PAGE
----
A new article in Middle East Eye offers a fascinating “take” on Vladimir Putin’s recent announcement that Russia would resume delivery to Iran of its $800-million S-300 anti-aircraft system. After intensive lobbying by Bibi Netanyahu, in 2009 Pres. Obama pressured Putin to delay shipment of the advanced weapons system. Putin agreed the following year. The delay meant that Israel would during that period have an opportunity to attack Iran without having to penetrate one of the more advanced anti-aircraft systems produced in the world.
According to a Daily Beast report:
“Many US defence officials from the Air Force, Navy, and Marine Corps agree that the Russian missile system effectively renders entire regions no-go zones for conventional jets … [and] only high-end stealth aircraft like the $2.2 billion B-2 Spirit – of which the Air Force has exactly 20 – and the high-performance F-22 Raptor [and] … F-35 joint strike fighter … [will be able] to operate inside those zones.”
However, the report goes on further to say that several military experts contend that “no warplane now operating can remain inside those well-defended areas for long”.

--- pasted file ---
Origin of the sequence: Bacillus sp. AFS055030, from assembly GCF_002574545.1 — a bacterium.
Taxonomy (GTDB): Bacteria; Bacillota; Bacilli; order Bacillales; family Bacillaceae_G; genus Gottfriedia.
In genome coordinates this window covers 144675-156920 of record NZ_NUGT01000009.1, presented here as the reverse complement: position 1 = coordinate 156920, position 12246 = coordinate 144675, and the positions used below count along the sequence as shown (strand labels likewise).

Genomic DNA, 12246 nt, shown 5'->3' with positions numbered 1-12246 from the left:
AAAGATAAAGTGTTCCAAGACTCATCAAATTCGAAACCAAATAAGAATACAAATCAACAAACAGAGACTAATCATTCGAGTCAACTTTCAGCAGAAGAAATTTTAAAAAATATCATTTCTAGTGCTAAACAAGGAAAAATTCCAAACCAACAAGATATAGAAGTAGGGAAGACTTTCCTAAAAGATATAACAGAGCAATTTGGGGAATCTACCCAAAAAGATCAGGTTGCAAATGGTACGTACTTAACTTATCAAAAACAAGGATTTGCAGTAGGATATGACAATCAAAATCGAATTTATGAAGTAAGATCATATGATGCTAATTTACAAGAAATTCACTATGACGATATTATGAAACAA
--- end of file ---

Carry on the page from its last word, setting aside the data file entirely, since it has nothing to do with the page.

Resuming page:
If Iran were to obtain the S-300 system, that would be “a complete game changer. … That thing is a beast and you don’t want to get near it,” a senior US Marine Corps aviator told The Daily Beast.
In the current climate, in which a nuclear deal with Iran appears likely, Putin rightly judged that the S-300 would no longer pose a drawback to any possible international developments regarding Iran. When the resumption of the sale was announced, Prime Minister Netanyahu railed against it. But curiously, Pres. Obama did not. In fact, the article quotes him as saying:
“I’m frankly surprised that [the ban on the S-300 delivery to Iran] held this long, given that they were not prohibited by [UN Security Council] sanctions from selling these defensive weapons,” remarked Obama.
He added, “This is actually a sale that was slated to happen in 2009, when I first met with then-Prime Minister [Vladimir] Putin. They actually stopped the sale, paused or suspended the sale, at our request.”
This reactions shows a few important things about Obama’s approach to Iran: first, that he doesn’t share Israel’s blanket opposition to every aspect of Iranian military power. Rather, Obama is concerned about one thing alone: Iran’s nuclear program. He is realistic enough to understand that the U.S. cannot police and restrain the entire Iranian military arsenal. So Obama seems to be saying: if Israel wants to do this, be my guest, but it’s not going to be U.S. policy.
The MEE author also raises another interesting basis for Obama’s response: he may be looking toward a future detente between the U.S. and Iran. Both the U.S. and Russia see Iran as a potential huge Middle East trade market. Iran has oil and 70-million citizens yearning for many of the products western nations produce. It could be a win-win for both sides.
Not to mention: